I just discovered -- one of my favorite people has died and I'm at a loss as to whether he could ever be replaced. His picture is at the left -- anybody you know?
His name is Lewis Grizzard and he was the author of some wonderful books. How-to-do-it books. How to become Southern to be more specific. One of my favorite books he wrote was "Don't Sit Under the Grits Tree With Anyone Else But Me." (That title reminds me of the time one of our daughters convinced an exchange student that there was a spaghetti orchard down the road a piece from where we lived - and she believed it. But that's another story for another time.
I wish that Grizzard had been alive when I moved to Florida for the first time. Problem is, he was probably about five years old at the time and wasn't doing much column or sports writing at the time. However, I'm sure that he was gaining Southern Wisdom at that time that might have helped me develop an appreciation of Southern philosophy sooner than I did.
For instance, I will never forget my first breakfast at a tiny Mom and Pop cafe in Orlando.
I ordered bacon and eggs (sunny side up and well done). When they came the plate had a large pile of white glop with a big pat of butter on top. "What's THAT?", I asked. The counterman said, "They's grits - nobody in the south goes without grits in the morning." With some hesitation I put my fork into the grits (should I have used a spoon?) and took a taste.
And I loved them. And I have them to this day in one form or another. Of course real southerners would gasp at fried Mush with maple syrup but, hey, grits is grits. Butter, cheese, or just plain grits. And anybody who would write about a grits tree can't be all bad.
Over the years I have grown to love the South - and as I aged - and Lewis Grizzard grew up, I found that he offered great wisdom that has truly enriched my life with thoughts like these:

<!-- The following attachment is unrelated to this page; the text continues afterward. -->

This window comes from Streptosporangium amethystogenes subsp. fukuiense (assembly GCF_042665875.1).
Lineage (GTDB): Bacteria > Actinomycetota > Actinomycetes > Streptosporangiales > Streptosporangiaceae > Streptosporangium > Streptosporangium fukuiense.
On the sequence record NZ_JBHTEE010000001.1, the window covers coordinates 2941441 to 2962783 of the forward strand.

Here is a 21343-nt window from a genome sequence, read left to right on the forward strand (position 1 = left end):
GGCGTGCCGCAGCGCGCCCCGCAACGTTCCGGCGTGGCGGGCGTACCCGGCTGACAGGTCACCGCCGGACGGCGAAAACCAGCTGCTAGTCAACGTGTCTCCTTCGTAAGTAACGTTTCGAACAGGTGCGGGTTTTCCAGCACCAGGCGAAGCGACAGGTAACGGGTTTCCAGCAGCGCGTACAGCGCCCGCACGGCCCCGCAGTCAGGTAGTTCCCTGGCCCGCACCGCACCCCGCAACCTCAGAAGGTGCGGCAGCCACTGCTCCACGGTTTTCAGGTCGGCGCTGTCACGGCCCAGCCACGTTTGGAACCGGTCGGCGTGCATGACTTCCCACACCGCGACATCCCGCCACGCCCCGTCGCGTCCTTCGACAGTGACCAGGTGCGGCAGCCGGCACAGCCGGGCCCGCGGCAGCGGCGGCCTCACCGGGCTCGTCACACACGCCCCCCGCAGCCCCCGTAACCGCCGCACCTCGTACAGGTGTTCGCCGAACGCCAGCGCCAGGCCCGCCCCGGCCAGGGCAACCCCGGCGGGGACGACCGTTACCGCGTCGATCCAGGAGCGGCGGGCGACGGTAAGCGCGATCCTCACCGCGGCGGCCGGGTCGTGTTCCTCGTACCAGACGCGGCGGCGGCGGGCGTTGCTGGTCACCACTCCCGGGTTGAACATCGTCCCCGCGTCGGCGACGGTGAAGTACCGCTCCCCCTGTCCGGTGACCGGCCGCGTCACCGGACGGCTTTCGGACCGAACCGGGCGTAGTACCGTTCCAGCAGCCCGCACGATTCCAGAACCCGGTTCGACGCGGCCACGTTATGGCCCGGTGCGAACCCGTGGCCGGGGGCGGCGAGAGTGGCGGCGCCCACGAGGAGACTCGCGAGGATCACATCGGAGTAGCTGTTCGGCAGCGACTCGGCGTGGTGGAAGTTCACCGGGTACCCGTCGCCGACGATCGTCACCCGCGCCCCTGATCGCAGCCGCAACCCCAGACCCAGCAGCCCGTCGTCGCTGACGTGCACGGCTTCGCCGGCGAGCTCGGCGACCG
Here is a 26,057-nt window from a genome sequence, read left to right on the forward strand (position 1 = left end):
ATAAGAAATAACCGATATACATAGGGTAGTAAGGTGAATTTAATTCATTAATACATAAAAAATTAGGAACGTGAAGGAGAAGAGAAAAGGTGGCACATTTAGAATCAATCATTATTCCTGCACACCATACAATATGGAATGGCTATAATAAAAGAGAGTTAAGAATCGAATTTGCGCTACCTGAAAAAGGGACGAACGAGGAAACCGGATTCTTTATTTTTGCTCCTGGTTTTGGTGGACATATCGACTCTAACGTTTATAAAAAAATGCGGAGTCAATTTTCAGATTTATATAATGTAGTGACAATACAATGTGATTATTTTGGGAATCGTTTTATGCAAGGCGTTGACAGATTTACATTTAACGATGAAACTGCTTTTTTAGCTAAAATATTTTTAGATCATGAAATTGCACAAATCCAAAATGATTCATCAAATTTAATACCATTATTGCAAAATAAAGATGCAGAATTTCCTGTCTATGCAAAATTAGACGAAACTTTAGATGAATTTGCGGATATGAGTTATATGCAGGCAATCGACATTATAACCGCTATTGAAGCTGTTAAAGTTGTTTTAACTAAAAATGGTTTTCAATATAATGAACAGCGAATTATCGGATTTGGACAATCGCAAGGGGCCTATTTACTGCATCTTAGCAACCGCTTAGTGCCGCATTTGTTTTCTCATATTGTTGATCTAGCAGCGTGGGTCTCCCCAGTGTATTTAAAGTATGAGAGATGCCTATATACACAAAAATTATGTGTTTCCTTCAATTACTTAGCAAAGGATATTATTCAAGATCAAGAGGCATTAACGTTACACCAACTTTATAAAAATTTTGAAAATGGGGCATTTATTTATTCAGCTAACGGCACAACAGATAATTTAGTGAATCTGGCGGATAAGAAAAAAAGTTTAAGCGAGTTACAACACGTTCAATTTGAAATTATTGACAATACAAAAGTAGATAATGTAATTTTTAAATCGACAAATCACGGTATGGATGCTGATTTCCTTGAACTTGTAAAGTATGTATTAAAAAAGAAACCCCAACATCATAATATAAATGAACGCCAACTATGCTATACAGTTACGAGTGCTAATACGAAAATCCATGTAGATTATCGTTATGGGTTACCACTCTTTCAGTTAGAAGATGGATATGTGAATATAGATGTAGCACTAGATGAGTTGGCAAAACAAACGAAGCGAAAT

"When my love comes back from the ladies room will I be too old to care?"
"It's difficult to think anything but pleasant thoughts while eating a home grown tomato."
Think about that one for a while -- it'll grow on you.
"I want to die in my sleep like my grandfather. Not screaming and yelling like the passengers in his car."
"Oh, you hate your job? Why didn't you say so? There's a support group for that. It's called EVERYBODY and they meet at Bobby Joe's bar." (Or, he could have said they meet at the
6th Primitive Baptist Church in the holler Sunday mornings at seven ayem.) But that was Lewis Grizzard and he was Methodist - or so he said.
"When I was a kid I used to pray every night for a new bicycle. Then I realized that the doesn't work that way so I stole one and asked Him to forgive me."
Finally, this little jewel: Before you criticize someone you should walk a mile in their shoes.
That way, when you criticize them you're a mile away and you have their shoes,
Years ago Phil Harris (a band leader in the Jack Benny comedy show) used to sing a song titled 'That's What I Like About the South'. And Lewis Grizzard shared a lot to like about the south as well.
By the way, I titled this bit "I'm Bereaved." And I DO think the world has lost a great philosopher and humorist when Lewis Grizzard passed away -- in March of 1994. Why did
it take me so long to realize he was gone? Or is that his writing and recordings carry forth his legacy even now?
And what will we leave for future generations?